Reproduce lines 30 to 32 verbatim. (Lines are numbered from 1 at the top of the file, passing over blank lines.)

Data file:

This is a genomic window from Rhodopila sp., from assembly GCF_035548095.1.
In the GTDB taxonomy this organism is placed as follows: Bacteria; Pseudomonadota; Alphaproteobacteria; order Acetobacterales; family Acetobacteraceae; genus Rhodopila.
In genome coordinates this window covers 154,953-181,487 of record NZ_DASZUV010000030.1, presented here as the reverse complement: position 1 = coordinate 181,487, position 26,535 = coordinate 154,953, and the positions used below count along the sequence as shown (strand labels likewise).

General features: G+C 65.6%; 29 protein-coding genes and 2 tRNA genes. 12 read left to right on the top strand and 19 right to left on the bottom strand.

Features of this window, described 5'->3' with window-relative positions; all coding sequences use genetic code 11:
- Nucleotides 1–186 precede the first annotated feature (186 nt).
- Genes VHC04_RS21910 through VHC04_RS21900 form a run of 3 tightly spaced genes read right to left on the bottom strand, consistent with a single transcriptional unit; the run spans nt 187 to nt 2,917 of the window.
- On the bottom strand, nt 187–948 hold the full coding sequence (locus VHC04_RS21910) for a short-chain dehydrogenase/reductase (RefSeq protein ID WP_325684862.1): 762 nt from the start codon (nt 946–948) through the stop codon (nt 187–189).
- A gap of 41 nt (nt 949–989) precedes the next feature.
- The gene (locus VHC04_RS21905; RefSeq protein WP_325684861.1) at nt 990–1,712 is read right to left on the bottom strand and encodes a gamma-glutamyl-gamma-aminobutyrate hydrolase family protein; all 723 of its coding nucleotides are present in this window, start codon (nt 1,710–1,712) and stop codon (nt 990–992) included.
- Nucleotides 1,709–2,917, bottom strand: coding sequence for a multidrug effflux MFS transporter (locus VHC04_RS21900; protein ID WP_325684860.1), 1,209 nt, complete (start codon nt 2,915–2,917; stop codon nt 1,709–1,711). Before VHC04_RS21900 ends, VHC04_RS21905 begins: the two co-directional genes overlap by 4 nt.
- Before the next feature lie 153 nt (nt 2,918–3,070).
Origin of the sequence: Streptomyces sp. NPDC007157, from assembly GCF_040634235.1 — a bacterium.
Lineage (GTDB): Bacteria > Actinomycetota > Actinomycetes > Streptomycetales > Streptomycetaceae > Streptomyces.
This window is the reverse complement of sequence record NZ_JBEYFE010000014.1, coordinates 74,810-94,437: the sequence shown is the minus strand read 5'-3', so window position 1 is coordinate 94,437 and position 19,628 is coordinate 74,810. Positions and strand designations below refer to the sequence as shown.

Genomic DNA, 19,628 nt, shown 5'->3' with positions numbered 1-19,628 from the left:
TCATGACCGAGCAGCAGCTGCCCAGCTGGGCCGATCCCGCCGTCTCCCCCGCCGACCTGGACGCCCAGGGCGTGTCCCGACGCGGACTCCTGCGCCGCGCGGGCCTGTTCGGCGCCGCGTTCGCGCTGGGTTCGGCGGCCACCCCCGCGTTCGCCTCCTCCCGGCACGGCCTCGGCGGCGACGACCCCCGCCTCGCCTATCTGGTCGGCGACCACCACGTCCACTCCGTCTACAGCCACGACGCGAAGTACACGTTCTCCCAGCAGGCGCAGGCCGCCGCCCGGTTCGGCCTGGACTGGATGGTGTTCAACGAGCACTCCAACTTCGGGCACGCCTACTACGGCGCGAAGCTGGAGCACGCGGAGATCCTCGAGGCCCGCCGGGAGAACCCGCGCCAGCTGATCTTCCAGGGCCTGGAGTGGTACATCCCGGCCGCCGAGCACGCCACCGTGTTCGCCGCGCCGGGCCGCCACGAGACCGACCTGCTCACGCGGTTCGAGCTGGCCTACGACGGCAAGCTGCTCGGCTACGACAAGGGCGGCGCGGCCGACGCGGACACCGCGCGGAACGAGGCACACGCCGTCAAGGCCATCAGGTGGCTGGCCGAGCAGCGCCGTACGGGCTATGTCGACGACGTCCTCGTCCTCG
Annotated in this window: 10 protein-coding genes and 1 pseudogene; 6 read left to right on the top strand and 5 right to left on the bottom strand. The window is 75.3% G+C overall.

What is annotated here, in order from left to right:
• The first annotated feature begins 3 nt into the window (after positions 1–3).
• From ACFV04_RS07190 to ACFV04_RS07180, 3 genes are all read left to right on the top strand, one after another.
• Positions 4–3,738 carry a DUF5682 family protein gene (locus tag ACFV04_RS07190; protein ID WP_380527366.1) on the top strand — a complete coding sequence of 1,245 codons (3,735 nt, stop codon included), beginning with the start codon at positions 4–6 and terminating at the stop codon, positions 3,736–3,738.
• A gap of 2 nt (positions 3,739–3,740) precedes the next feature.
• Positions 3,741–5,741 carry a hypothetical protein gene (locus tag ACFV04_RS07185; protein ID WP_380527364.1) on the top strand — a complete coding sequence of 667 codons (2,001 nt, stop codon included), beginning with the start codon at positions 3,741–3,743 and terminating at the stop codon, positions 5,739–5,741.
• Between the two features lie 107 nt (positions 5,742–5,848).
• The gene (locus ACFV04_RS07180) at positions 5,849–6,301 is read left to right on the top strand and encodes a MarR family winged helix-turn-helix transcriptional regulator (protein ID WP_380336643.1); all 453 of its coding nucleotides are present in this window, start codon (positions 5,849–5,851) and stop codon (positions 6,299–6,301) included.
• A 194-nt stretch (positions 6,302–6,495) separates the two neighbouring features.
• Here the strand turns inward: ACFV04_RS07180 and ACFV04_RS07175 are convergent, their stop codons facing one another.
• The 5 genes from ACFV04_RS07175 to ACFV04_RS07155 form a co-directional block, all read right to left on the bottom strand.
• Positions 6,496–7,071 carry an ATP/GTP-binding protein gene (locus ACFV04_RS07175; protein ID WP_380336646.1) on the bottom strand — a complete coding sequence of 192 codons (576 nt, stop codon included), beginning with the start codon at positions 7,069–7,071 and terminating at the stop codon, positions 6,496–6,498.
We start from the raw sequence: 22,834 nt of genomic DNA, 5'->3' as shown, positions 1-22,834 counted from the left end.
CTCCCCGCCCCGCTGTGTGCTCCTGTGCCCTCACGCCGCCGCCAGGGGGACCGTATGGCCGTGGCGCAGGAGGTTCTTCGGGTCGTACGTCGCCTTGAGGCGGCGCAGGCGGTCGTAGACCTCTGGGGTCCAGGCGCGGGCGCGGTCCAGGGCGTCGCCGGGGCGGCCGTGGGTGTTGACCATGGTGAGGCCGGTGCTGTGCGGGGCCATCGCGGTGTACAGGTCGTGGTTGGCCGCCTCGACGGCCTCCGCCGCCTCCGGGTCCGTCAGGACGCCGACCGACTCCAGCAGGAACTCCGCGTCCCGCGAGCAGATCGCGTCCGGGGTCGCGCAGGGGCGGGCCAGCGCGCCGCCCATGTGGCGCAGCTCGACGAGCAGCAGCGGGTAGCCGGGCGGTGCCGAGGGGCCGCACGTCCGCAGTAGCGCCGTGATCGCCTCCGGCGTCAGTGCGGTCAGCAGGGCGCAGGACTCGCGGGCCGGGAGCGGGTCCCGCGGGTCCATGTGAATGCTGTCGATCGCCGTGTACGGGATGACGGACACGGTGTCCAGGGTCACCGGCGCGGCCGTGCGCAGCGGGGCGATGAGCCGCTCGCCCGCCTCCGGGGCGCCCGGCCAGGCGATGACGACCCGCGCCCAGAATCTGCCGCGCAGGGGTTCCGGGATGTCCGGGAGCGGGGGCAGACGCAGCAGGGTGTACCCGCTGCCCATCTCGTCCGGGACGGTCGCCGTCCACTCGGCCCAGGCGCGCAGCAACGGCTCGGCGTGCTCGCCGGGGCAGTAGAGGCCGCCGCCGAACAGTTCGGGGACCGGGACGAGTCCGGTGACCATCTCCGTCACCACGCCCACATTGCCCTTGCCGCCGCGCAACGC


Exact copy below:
• Positions 6,496–7,071 carry an ATP/GTP-binding protein gene (locus ACFV04_RS07175; protein ID WP_380336646.1) on the bottom strand — a complete coding sequence of 192 codons (576 nt, stop codon included), beginning with the start codon at positions 7,069–7,071 and terminating at the stop codon, positions 6,496–6,498.
We start from the raw sequence: 22,834 nt of genomic DNA, 5'->3' as shown, positions 1-22,834 counted from the left end.
CTCCCCGCCCCGCTGTGTGCTCCTGTGCCCTCACGCCGCCGCCAGGGGGACCGTATGGCCGTGGCGCAGGAGGTTCTTCGGGTCGTACGTCGCCTTGAGGCGGCGCAGGCGGTCGTAGACCTCTGGGGTCCAGGCGCGGGCGCGGTCCAGGGCGTCGCCGGGGCGGCCGTGGGTGTTGACCATGGTGAGGCCGGTGCTGTGCGGGGCCATCGCGGTGTACAGGTCGTGGTTGGCCGCCTCGACGGCCTCCGCCGCCTCCGGGTCCGTCAGGACGCCGACCGACTCCAGCAGGAACTCCGCGTCCCGCGAGCAGATCGCGTCCGGGGTCGCGCAGGGGCGGGCCAGCGCGCCGCCCATGTGGCGCAGCTCGACGAGCAGCAGCGGGTAGCCGGGCGGTGCCGAGGGGCCGCACGTCCGCAGTAGCGCCGTGATCGCCTCCGGCGTCAGTGCGGTCAGCAGGGCGCAGGACTCGCGGGCCGGGAGCGGGTCCCGCGGGTCCATGTGAATGCTGTCGATCGCCGTGTACGGGATGACGGACACGGTGTCCAGGGTCACCGGCGCGGCCGTGCGCAGCGGGGCGATGAGCCGCTCGCCCGCCTCCGGGGCGCCCGGCCAGGCGATGACGACCCGCGCCCAGAATCTGCCGCGCAGGGGTTCCGGGATGTCCGGGAGCGGGGGCAGACGCAGCAGGGTGTACCCGCTGCCCATCTCGTCCGGGACGGTCGCCGTCCACTCGGCCCAGGCGCGCAGCAACGGCTCGGCGTGCTCGCCGGGGCAGTAGAGGCCGCCGCCGAACAGTTCGGGGACCGGGACGAGTCCGGTGACCATCTCCGTCACCACGCCCACATTGCCCTTGCCGCCGCGCAACGC